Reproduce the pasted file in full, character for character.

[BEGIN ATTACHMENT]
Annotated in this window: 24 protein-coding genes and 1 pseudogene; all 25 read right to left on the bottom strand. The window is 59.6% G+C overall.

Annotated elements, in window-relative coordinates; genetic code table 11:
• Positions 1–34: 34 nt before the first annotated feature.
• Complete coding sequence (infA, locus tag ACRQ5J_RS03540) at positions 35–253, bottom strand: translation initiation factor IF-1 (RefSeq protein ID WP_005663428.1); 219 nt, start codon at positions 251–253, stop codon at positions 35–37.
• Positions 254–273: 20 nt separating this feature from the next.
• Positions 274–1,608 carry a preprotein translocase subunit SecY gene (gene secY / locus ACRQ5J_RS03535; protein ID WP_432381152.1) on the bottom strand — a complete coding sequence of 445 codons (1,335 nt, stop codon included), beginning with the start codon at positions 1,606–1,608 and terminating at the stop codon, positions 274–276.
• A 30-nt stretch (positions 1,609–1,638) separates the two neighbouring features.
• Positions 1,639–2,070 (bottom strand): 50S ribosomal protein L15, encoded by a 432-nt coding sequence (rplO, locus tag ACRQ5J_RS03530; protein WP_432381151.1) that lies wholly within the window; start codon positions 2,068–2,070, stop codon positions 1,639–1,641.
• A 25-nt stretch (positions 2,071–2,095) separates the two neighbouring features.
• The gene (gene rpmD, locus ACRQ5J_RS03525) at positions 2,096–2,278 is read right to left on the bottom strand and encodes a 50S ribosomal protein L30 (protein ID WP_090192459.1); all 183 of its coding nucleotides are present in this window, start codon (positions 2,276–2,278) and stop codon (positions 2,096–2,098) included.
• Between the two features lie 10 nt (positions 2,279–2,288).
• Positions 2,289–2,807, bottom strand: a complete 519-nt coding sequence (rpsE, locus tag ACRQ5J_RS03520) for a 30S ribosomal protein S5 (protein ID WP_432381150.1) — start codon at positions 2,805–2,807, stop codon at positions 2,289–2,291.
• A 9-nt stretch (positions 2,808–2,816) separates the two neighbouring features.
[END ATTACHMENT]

Annotated in this window: 24 protein-coding genes and 1 pseudogene; all 25 read right to left on the bottom strand. The window is 59.6% G+C overall.

Annotated elements, in window-relative coordinates; genetic code table 11:
• Positions 1–34: 34 nt before the first annotated feature.
• Complete coding sequence (infA, locus tag ACRQ5J_RS03540) at positions 35–253, bottom strand: translation initiation factor IF-1 (RefSeq protein ID WP_005663428.1); 219 nt, start codon at positions 251–253, stop codon at positions 35–37.
• Positions 254–273: 20 nt separating this feature from the next.
• Positions 274–1,608 carry a preprotein translocase subunit SecY gene (gene secY / locus ACRQ5J_RS03535; protein ID WP_432381152.1) on the bottom strand — a complete coding sequence of 445 codons (1,335 nt, stop codon included), beginning with the start codon at positions 1,606–1,608 and terminating at the stop codon, positions 274–276.
• A 30-nt stretch (positions 1,609–1,638) separates the two neighbouring features.
• Positions 1,639–2,070 (bottom strand): 50S ribosomal protein L15, encoded by a 432-nt coding sequence (rplO, locus tag ACRQ5J_RS03530; protein WP_432381151.1) that lies wholly within the window; start codon positions 2,068–2,070, stop codon positions 1,639–1,641.
• A 25-nt stretch (positions 2,071–2,095) separates the two neighbouring features.
• The gene (gene rpmD, locus ACRQ5J_RS03525) at positions 2,096–2,278 is read right to left on the bottom strand and encodes a 50S ribosomal protein L30 (protein ID WP_090192459.1); all 183 of its coding nucleotides are present in this window, start codon (positions 2,276–2,278) and stop codon (positions 2,096–2,098) included.
• Between the two features lie 10 nt (positions 2,279–2,288).
• Positions 2,289–2,807, bottom strand: a complete 519-nt coding sequence (rpsE, locus tag ACRQ5J_RS03520) for a 30S ribosomal protein S5 (protein ID WP_432381150.1) — start codon at positions 2,805–2,807, stop codon at positions 2,289–2,291.
• A 9-nt stretch (positions 2,808–2,816) separates the two neighbouring features.